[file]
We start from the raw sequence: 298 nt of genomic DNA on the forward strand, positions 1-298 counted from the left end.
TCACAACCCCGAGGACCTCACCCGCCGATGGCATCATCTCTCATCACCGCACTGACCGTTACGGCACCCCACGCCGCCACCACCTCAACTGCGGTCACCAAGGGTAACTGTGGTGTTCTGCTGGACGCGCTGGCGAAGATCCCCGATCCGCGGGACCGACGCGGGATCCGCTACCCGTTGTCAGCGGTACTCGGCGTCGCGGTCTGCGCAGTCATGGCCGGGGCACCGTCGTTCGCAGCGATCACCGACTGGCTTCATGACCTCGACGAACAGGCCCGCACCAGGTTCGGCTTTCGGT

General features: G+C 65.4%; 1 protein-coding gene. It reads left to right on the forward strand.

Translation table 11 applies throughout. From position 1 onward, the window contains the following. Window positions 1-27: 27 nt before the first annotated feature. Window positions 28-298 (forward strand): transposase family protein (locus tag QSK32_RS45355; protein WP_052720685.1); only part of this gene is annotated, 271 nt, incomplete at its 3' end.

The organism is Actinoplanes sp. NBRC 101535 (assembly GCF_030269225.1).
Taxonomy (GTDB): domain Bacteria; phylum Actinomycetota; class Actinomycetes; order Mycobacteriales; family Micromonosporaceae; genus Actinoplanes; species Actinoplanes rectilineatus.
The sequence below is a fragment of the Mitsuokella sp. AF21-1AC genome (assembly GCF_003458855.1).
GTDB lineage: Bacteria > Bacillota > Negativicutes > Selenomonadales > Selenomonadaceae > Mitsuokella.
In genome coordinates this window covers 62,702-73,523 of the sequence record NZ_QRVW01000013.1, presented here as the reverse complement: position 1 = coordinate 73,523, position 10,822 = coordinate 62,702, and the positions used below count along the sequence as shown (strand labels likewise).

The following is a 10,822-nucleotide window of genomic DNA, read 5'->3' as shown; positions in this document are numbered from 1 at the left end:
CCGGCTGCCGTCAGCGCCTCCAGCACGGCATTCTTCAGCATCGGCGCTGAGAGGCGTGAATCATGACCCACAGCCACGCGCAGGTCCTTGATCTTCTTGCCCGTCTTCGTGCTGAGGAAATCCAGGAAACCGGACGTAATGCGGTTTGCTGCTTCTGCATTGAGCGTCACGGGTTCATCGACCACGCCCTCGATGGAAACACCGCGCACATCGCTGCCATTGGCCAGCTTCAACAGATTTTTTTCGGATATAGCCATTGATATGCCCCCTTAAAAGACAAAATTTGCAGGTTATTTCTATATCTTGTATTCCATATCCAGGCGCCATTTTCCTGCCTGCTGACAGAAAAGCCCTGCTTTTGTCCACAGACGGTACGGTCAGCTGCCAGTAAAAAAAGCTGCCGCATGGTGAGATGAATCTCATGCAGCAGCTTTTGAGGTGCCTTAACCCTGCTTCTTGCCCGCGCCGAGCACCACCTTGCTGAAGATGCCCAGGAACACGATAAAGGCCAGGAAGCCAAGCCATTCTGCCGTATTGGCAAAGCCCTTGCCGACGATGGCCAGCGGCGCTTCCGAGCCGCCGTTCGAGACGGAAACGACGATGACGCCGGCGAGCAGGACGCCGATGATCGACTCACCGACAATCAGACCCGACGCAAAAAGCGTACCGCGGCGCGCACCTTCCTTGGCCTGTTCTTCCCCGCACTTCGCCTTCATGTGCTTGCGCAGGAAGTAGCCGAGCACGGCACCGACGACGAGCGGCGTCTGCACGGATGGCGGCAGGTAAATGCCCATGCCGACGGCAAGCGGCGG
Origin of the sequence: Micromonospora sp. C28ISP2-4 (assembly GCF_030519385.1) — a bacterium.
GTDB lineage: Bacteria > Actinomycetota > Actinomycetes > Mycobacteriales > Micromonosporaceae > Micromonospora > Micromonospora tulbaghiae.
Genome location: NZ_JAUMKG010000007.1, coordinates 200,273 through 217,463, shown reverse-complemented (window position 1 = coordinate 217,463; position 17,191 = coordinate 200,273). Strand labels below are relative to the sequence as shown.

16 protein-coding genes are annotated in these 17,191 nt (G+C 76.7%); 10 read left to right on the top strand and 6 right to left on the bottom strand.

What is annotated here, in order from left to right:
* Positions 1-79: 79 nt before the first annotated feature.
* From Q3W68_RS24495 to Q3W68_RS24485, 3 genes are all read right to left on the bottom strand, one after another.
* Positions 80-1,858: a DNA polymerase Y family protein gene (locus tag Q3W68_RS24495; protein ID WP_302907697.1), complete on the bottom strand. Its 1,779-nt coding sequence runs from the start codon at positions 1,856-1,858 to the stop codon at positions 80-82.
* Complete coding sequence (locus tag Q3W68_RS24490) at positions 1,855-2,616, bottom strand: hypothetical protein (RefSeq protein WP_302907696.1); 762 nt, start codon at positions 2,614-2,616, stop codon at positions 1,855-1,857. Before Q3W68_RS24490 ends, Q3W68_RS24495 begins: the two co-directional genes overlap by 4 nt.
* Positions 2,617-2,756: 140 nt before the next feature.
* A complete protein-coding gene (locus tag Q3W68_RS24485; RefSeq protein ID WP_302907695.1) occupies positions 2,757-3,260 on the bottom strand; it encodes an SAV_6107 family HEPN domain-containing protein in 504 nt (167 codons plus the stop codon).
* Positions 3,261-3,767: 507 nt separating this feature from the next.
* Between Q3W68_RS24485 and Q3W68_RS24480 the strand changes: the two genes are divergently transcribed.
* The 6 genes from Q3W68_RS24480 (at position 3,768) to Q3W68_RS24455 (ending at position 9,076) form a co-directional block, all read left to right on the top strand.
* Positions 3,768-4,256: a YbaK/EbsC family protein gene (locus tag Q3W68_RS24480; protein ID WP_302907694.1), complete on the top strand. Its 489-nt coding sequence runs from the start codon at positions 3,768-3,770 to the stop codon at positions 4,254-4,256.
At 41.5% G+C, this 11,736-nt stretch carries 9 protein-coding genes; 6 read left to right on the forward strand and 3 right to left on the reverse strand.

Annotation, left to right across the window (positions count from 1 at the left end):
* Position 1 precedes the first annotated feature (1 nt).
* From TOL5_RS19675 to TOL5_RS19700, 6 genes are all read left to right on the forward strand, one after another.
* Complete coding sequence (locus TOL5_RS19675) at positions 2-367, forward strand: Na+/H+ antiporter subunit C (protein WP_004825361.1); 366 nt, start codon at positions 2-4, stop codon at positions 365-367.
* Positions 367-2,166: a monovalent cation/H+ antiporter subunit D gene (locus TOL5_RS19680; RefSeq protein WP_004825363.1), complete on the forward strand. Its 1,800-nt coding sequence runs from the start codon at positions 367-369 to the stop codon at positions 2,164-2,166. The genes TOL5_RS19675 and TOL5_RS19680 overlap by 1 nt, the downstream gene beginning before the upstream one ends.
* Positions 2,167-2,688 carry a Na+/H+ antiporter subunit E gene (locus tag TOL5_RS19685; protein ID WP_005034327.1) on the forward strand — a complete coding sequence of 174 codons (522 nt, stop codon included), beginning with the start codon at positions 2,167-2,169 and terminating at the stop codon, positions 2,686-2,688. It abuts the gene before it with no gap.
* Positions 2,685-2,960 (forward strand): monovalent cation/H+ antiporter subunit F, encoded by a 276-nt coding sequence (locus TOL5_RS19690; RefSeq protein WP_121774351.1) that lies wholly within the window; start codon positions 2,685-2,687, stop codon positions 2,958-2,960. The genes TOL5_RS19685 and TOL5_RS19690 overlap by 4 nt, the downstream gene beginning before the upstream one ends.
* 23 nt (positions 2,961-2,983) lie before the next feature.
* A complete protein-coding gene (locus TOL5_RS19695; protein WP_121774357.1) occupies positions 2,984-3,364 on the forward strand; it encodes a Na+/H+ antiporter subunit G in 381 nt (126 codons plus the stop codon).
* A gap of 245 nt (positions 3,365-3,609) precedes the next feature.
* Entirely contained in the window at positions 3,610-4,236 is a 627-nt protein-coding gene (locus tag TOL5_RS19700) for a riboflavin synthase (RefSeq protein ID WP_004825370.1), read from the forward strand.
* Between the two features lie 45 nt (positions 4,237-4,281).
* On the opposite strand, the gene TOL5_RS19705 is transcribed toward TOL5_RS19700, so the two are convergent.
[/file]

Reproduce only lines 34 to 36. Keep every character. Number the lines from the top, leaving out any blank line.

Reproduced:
* Positions 2,685-2,960 (forward strand): monovalent cation/H+ antiporter subunit F, encoded by a 276-nt coding sequence (locus TOL5_RS19690; RefSeq protein WP_121774351.1) that lies wholly within the window; start codon positions 2,685-2,687, stop codon positions 2,958-2,960. The genes TOL5_RS19685 and TOL5_RS19690 overlap by 4 nt, the downstream gene beginning before the upstream one ends.
* 23 nt (positions 2,961-2,983) lie before the next feature.
* A complete protein-coding gene (locus TOL5_RS19695; protein WP_121774357.1) occupies positions 2,984-3,364 on the forward strand; it encodes a Na+/H+ antiporter subunit G in 381 nt (126 codons plus the stop codon).